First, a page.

Personality change as measured by a subscale of the Blessed Functional Activity Scale (Blessed, Tomlinson, & Roth, 1968), depression as measured by the Brief Symptom Inventory (Derogatis & Melisaratos, 1983), degree of dependence as measured by the Dependence Scale (Stern et al., 1994), and cognition as measured by the Modified Mini-Mental State (mMMS) Examination (Stern, Sano, Paulsen, & Mayeux, 1987) were included as predictors in the current study. AD-associated changes in personality and behavior are often considered by family members to be one of the more disruptive and important sequelae of dementia. Although we are unaware of any previous studies that have examined the relationship between personality change and engagement in activities, we hypothesized that higher scores on the personality change measure would be associated with decreased scores on the PAD-AD. The focus of nonpharmaceutical interventions in dementia, such as occupational therapy, is often to improve ADLs in order to decrease patient dependence on caregivers and to promote participation in pleasant or social activities (Graff et al., 2006). Because the ability to participate in pleasant activities is closely linked to functional capabilities measured by the dependence scale, it was hypothesized that increased dependence would be associated with a decrease in the PAD-AD. Prior research has indicated that both patient depression and cognitive functioning are associated with decreased frequency of engaging in pleasant activities, as measured by the Pleasant Activities Schedule-AD (Logsdon & Teri, 1997). To examine the unique predictive value of each of the variables described previously, we examined a structural equation model in which the latent constructs of personality change, depression, dependence, and cognition predicted constructs representing patient-rated and caregiver-rated patient activities (see Figure 1).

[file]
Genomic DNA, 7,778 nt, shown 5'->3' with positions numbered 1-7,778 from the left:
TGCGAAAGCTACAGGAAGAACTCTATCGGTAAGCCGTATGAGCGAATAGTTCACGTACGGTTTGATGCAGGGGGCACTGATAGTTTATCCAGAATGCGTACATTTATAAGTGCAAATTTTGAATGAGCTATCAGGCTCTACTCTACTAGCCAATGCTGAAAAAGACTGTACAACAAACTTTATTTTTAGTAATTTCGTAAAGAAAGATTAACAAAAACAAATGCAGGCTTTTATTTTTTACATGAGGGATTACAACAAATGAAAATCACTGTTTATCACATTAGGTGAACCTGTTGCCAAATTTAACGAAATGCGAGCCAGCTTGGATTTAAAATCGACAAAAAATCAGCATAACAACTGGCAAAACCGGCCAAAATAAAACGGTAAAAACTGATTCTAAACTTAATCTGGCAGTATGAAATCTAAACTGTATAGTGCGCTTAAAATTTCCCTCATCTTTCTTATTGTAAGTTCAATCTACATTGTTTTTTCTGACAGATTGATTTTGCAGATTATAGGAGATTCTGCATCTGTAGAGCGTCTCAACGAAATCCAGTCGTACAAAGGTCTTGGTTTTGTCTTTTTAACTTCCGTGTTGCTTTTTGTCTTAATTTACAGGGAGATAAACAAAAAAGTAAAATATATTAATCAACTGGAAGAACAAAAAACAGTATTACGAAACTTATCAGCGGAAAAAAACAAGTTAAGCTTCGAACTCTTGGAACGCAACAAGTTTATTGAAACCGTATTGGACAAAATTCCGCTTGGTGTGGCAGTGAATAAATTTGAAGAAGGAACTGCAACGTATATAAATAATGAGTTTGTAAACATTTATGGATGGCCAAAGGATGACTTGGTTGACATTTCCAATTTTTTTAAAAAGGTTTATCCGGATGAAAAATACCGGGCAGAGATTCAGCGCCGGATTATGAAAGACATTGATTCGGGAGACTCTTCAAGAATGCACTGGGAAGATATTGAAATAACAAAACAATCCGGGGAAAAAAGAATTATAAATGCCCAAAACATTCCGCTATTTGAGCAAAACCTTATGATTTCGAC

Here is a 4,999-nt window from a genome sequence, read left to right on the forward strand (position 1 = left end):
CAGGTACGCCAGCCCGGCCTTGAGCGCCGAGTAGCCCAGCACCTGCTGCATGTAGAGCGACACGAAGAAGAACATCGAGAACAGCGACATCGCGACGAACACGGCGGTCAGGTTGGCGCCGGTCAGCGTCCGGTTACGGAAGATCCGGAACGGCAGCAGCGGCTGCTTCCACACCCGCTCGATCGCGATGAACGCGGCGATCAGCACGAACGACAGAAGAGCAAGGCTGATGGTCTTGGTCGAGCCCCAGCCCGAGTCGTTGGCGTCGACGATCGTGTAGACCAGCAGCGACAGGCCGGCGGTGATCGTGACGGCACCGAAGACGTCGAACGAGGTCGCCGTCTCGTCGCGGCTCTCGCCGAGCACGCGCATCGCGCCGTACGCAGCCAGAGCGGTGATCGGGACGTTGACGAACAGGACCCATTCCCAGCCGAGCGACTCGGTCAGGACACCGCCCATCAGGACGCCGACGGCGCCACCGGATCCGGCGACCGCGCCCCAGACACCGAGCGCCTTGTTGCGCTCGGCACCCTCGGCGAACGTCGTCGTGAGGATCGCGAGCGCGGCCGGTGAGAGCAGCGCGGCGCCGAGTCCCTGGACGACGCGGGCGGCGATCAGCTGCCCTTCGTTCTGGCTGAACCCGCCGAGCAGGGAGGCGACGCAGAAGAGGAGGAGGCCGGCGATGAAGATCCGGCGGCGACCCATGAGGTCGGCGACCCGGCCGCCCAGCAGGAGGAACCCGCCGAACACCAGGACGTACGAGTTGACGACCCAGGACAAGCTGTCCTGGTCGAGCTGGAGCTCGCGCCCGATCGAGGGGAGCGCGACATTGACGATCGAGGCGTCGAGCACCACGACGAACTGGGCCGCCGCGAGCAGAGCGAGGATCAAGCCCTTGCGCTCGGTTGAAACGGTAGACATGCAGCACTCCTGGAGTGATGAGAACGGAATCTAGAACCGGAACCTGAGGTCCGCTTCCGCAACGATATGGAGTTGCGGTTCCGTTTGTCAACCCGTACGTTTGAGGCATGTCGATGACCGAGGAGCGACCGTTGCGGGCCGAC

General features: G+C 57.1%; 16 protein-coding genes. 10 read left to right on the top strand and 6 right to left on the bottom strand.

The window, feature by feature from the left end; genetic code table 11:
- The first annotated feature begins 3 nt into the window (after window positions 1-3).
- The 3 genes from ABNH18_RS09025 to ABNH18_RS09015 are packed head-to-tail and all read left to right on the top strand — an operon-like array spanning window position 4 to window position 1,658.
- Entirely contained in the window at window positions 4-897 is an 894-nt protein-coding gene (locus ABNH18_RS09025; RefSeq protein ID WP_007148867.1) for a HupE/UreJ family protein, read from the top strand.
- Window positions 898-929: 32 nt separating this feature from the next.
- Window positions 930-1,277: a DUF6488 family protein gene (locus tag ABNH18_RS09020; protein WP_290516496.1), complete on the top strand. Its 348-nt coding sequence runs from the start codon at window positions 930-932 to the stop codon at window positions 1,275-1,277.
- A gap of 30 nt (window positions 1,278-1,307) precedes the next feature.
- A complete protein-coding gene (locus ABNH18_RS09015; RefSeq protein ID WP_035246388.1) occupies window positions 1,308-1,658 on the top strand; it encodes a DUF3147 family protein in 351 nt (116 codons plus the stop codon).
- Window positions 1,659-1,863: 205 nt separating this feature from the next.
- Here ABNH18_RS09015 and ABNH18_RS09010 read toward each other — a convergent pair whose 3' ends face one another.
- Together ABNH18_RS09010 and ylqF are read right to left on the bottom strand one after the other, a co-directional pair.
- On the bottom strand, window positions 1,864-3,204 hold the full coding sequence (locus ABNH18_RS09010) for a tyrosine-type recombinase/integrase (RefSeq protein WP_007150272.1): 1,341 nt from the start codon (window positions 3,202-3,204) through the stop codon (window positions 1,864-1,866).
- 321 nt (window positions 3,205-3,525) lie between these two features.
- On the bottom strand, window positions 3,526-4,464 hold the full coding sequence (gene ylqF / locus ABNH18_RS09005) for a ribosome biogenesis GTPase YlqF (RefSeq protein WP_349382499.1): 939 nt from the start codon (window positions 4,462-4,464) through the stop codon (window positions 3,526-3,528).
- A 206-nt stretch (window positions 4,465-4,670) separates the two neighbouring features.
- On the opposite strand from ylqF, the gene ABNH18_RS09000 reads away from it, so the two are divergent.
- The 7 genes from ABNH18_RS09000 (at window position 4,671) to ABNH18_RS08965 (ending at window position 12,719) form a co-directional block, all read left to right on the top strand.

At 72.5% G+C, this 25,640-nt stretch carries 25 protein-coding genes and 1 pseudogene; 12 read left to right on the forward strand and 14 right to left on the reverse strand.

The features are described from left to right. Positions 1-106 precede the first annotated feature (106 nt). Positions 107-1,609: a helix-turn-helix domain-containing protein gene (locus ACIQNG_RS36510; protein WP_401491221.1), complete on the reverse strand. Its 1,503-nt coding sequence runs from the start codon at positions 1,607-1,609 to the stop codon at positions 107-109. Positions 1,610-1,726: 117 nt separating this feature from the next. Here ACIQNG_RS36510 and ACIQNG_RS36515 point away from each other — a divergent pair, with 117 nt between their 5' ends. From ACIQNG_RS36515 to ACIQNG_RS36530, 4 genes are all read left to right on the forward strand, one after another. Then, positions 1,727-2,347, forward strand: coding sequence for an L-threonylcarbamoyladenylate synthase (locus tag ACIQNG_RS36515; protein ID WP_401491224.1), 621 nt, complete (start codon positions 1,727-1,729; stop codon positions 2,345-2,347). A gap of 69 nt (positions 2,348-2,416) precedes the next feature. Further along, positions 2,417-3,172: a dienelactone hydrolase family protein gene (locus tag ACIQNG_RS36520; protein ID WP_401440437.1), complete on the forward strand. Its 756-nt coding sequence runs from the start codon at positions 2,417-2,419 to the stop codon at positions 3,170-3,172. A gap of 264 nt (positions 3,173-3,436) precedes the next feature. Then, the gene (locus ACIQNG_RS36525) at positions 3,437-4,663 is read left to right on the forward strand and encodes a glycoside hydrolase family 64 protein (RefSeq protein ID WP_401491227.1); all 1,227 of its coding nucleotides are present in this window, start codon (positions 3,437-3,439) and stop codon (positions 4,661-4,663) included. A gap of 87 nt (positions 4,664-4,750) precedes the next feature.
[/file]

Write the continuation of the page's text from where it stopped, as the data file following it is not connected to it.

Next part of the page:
Additional goals of this study include examining whether differences in predictors of the PAD-AD are related to patient age or cognition. Specifically, do the predictors of PAD-AD differ in patients with AD as a function of age, and are the predictors of the PAD-AD related to level of cognitive impairment? These multigroup invariance analyses are exploratory in nature although there is some evidence that the predictors of a related measured (i.e., QoL) may vary across dementia severity (Logsdon, Gibbons, McCurry, & Teri, 2002).